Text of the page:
This episode features an original plot and a charming concept for a character: an El-Aurian (Guinan's race) who uses his species' talents to make profit. The title is a reference to the rivalry between Martus Mazur and Quark, as well as the rivalry between Bashir and O'Brien playing Racketball. There are a great number of small details in this episode that make it a fun ride and the character-driven nature of the episode is entirely to its advantage. The science fiction regarding the luck changing devices is outright horrendous, but it's easy to overlook. They were quite literally plot devices, pun intended. Bashir and O'Brien have a developing friendship now, which is a step up from O'Brien's expressed irritation with spending any time with Bashir last season. But as the time passes, you can tell they're becoming more and more fond of one another.

The following are comments submitted by my readers.

  • From JRPoole on 2008-12-10 at 8:15pm:
    Isn't Malcolm McDowell's character in "Generations" another El-Aurian?
  • From Paul on 2010-09-18 at 10:23am:
    Generations came out after this episode
  • From Bernard on 2011-02-15 at 7:32am:
    I do have a soft spot for this episode, but it is fairly predictable and ultimately only serves to continue the Bashir/O'Brien friendship story that runs throughout the series.

    My favourite moment is when O'Brien walks into the racketball court to find Bashir squatting on the floor showing him the 'V-sign'. Probably not funny to Americans but Colm Meaney's expression has me in hysterics every time I watch it.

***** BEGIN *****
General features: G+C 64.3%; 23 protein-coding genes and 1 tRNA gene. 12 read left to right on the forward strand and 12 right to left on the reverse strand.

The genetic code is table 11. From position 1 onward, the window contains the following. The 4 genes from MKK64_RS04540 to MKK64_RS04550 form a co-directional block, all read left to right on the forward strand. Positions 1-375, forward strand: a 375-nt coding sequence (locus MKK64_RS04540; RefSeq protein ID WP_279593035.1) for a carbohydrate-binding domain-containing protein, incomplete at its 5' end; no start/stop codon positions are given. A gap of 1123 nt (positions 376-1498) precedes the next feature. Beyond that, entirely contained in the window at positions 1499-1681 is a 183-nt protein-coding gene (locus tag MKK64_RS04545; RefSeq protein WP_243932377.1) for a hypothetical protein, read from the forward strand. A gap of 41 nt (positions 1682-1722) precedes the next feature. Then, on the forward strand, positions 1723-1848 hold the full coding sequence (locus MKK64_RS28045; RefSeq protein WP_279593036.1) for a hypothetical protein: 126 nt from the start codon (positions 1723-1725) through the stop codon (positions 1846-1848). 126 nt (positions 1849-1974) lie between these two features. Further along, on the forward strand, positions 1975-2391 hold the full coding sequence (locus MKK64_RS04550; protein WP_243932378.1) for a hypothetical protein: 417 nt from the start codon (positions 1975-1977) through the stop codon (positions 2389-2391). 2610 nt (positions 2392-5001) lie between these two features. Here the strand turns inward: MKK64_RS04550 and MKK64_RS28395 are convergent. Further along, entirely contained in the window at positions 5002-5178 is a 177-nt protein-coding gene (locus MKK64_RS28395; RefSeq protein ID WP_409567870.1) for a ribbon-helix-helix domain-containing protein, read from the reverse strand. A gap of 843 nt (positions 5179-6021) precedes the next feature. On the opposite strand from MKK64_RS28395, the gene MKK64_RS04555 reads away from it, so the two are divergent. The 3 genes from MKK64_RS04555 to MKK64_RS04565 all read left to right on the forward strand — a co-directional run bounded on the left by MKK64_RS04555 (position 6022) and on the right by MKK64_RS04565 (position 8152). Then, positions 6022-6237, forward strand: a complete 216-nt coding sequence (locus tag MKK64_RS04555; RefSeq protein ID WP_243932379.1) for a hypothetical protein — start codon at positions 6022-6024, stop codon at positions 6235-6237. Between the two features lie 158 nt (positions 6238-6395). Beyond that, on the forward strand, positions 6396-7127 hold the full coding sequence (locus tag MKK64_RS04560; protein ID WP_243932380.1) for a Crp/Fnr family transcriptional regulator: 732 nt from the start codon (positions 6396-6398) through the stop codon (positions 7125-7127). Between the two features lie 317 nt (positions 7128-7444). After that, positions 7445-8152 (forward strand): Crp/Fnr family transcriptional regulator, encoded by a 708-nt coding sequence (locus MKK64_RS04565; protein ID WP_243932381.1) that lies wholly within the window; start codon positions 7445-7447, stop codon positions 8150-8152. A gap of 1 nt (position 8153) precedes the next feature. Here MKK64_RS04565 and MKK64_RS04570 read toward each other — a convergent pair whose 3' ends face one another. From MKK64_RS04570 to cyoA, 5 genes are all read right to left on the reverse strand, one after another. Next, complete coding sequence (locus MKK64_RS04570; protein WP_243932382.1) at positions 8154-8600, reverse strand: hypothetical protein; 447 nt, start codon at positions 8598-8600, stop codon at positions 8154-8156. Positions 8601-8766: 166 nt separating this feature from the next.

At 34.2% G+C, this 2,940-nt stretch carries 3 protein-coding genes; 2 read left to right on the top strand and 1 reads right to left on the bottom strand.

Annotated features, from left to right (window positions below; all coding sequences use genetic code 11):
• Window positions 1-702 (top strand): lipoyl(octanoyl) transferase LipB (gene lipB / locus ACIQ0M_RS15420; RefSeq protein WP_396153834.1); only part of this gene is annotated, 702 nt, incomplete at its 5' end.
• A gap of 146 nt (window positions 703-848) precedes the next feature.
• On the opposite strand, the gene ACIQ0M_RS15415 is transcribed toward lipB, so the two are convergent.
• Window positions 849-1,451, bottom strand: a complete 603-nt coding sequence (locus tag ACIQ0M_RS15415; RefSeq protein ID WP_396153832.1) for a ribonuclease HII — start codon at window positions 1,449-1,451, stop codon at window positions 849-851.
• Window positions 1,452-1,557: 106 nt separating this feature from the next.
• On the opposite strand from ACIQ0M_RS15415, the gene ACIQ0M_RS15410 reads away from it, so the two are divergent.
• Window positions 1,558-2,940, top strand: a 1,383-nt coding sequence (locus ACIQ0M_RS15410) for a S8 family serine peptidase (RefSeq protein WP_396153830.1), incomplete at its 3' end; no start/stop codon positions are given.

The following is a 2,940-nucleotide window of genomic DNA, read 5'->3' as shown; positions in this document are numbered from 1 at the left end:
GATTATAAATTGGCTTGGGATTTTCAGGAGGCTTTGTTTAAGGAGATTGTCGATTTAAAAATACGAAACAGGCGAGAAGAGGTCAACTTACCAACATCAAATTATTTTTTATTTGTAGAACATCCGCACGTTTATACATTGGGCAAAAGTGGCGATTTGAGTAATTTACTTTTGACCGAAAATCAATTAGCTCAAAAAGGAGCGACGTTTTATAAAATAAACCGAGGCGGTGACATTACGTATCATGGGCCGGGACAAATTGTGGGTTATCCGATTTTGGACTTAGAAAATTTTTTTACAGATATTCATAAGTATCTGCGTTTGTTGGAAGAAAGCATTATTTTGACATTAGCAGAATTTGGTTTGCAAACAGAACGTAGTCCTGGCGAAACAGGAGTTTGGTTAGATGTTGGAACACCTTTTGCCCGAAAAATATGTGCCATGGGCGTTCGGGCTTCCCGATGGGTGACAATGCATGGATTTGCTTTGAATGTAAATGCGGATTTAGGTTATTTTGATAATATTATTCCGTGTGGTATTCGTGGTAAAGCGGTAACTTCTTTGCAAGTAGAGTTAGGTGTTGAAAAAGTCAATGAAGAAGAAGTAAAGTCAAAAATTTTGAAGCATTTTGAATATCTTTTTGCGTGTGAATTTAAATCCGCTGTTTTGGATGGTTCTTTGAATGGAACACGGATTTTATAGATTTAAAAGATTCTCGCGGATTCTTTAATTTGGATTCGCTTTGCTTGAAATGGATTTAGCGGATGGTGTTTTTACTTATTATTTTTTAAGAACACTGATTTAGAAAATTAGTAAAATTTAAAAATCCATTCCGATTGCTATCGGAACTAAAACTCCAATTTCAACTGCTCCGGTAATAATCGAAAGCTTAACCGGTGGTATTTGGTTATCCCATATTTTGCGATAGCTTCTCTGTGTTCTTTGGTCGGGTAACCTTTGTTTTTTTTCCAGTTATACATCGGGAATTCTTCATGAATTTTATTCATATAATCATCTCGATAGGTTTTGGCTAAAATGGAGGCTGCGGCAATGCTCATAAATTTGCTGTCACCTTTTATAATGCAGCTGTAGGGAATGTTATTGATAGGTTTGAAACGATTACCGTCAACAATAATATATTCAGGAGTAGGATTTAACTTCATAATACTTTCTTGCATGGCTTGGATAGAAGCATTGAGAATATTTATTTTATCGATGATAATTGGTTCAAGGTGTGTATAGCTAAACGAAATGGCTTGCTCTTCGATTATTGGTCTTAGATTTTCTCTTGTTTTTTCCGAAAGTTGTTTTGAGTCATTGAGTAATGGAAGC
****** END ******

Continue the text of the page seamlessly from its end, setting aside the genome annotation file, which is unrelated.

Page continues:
• From Jeff Browning on 2011-10-19 at 8:48am:
    Obvious perhaps, but I enjoyed the appearance of Chris Sarandon (possibly best known for his role as Prince Humperdink in the Rob Reiner film "Princess Bride" who played Martus in this episode.
  • From Selador on 2013-01-21 at 6:09pm:
    The luck devices were preposterous, but not actually impossible so the episode wasn't spoilt. I'm starting to like Bashir, he's irritated by the strangest things. Saw the twist coming a mile away, strange that the conman didn't, but on the whole a solidly fun episode with good dialogue that asks the viewer to suspend just a little too much belief.
  • From AW on 2015-12-01 at 2:31am:
    "Dignity and an empty sack is worth the sack." I think this might might be my favorite rule.
  • From Mike on 2017-05-19 at 10:39pm:
    What I've always liked about Star Trek science fiction is that it offers some ideas that are plausible, some that are annoyingly ridiculous, and some that are implausible but entertaining or interesting. This episode falls in that last category. Sure, the devices are nonsense, but the attempt at explaining how they work, as well as the plot of the episode itself, are all just good fun. The Martius/Quark rivalry is enjoyable, as is that between O'Brien and Bashir. This episode strikes me as being more of the DS9 trademark standalone episode. The crew isn't out exploring the galaxy; instead, the galaxy's intrigue comes to them. Usually it's serious, but occasionally it's lighthearted. A well done episode, worth watching a second time.